JUNEAU (AP) -- News that two Haines teenage girls plotted to kill at least 22 classmates and teachers at Haines High School has shaken the Southeast community.
Many who know the girls described them as nice and normal.
The girls' names were not released to the public. But some residents in the Southeast community of about 2,800 know the identities of the two students apprehended at the 115-student school by police Friday.
A 15-year-old girl is charged with felony conspiracy to commit murder. Police say charges are pending against an alleged co-conspirator, a 14-year-old girl, who has been hospitalized on suicide watch.
Charges stem from a note, allegedly penned by one of the girls, found near a school office. It contained a list of people targeted and a plan of how and where to commit the murders, police said. They said other notes found in the girls' lockers listed other names.
Police said no further information will be released until their investigation has been completed.
Holly Davis, a volunteer in the district, said she was surprised by the allegations.
''If you would have asked me who was likely to lose it and do something like this I would never have picked those two,'' Davis told the Juneau Empire. ''They seemed like nice, normal girls.''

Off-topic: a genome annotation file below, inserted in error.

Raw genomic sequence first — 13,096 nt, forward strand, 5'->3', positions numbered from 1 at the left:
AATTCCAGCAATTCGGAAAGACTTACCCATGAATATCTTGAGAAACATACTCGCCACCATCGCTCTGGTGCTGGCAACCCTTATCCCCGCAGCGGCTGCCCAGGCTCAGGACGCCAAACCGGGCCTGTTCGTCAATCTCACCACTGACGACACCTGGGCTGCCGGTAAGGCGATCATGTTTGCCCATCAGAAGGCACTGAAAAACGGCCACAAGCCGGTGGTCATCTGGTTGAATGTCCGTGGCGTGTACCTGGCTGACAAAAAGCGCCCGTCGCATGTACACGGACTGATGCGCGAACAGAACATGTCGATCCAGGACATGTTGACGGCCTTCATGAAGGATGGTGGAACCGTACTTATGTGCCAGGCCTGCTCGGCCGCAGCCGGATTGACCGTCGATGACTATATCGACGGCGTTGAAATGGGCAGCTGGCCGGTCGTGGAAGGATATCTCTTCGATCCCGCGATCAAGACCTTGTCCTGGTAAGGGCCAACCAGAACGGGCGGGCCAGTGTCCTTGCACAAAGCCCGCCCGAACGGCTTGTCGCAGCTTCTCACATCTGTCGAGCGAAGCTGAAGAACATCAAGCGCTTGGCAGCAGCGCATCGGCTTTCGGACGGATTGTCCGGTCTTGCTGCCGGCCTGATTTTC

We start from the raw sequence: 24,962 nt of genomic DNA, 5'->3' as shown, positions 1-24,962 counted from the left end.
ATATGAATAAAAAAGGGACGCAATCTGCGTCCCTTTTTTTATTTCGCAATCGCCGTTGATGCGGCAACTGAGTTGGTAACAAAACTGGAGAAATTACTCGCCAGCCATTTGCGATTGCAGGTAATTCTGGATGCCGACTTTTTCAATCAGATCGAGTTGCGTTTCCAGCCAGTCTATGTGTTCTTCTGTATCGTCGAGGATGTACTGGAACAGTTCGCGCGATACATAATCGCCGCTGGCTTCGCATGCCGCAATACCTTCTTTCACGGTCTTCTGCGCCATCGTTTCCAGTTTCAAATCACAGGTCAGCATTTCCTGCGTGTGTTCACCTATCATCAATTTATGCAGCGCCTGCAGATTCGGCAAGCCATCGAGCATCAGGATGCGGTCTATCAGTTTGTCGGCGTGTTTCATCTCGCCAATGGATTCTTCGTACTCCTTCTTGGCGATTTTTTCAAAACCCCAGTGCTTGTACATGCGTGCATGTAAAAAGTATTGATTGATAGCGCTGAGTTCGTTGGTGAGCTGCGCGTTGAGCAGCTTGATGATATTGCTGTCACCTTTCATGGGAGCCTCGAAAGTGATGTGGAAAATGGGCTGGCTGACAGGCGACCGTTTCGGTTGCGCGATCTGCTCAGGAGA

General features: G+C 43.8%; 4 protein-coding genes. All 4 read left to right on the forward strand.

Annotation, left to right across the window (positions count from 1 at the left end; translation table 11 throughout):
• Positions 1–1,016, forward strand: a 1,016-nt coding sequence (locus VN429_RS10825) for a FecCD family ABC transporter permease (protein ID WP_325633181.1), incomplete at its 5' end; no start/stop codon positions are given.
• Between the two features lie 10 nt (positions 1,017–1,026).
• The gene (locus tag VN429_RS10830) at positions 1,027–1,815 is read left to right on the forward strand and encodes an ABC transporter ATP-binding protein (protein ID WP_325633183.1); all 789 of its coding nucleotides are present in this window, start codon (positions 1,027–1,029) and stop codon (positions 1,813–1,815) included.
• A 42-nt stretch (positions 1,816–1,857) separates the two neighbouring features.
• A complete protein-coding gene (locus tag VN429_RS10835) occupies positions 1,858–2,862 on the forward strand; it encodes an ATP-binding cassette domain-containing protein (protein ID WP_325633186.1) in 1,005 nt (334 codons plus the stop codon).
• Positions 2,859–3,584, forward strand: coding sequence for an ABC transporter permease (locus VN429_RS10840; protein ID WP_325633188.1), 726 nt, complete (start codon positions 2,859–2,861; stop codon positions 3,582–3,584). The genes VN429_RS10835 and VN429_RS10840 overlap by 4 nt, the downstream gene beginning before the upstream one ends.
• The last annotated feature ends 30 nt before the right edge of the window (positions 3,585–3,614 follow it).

Overall, students seem to be relieved the girls were taken out of school. But the girls' friends are saying the school overreacted to the note, Davis said.
''They feel like the school came down hard on the kids,'' she said. ''But in this day and age you can't say 'Oh, what if they were just kidding,' because in other places, at other times, other kids weren't joking.''
Randy Harrop, a parent who said he knows the girls, said he doesn't agree with the district's tactics. Harrop said his daughter was suspended indefinitely Tuesday for refusing to tell officials what she knew about the alleged plot.
''I'm not defending what the girls did,'' said Harrop. ''They made a mistake. But really, do we want our kids' school to become like a police state? I know these girls. They wouldn't know what to do with a weapon if they had one.''
Davis said she could see where the girls' feelings of anger and hopelessness came from.
''It may just be a teenage angst thing,'' Davis said. ''You know this is the age where they start feeling alone in the world and maybe they thought people didn't care about them. We all went through this in one way or another.''
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